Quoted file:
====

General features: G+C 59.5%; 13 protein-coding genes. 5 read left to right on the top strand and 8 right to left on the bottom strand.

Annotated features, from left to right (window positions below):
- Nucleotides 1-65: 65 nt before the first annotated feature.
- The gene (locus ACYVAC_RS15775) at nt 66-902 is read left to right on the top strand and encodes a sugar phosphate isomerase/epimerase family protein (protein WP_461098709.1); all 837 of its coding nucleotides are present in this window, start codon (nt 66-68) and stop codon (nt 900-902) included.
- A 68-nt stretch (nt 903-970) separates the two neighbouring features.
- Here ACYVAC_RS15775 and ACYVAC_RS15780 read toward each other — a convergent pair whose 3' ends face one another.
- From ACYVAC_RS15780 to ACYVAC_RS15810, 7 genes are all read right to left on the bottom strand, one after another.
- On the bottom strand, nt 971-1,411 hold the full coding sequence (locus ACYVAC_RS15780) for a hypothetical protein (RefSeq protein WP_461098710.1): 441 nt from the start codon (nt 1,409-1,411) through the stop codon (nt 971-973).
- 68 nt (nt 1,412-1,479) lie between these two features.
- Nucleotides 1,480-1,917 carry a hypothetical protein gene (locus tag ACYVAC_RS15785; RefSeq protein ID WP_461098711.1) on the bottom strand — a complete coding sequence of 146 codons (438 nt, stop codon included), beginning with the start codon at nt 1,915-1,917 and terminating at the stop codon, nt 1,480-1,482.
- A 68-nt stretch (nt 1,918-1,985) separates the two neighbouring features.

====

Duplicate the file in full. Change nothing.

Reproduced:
General features: G+C 59.5%; 13 protein-coding genes. 5 read left to right on the top strand and 8 right to left on the bottom strand.

Annotated features, from left to right (window positions below):
- Nucleotides 1-65: 65 nt before the first annotated feature.
- The gene (locus ACYVAC_RS15775) at nt 66-902 is read left to right on the top strand and encodes a sugar phosphate isomerase/epimerase family protein (protein WP_461098709.1); all 837 of its coding nucleotides are present in this window, start codon (nt 66-68) and stop codon (nt 900-902) included.
- A 68-nt stretch (nt 903-970) separates the two neighbouring features.
- Here ACYVAC_RS15775 and ACYVAC_RS15780 read toward each other — a convergent pair whose 3' ends face one another.
- From ACYVAC_RS15780 to ACYVAC_RS15810, 7 genes are all read right to left on the bottom strand, one after another.
- On the bottom strand, nt 971-1,411 hold the full coding sequence (locus ACYVAC_RS15780) for a hypothetical protein (RefSeq protein WP_461098710.1): 441 nt from the start codon (nt 1,409-1,411) through the stop codon (nt 971-973).
- 68 nt (nt 1,412-1,479) lie between these two features.
- Nucleotides 1,480-1,917 carry a hypothetical protein gene (locus tag ACYVAC_RS15785; RefSeq protein ID WP_461098711.1) on the bottom strand — a complete coding sequence of 146 codons (438 nt, stop codon included), beginning with the start codon at nt 1,915-1,917 and terminating at the stop codon, nt 1,480-1,482.
- A 68-nt stretch (nt 1,918-1,985) separates the two neighbouring features.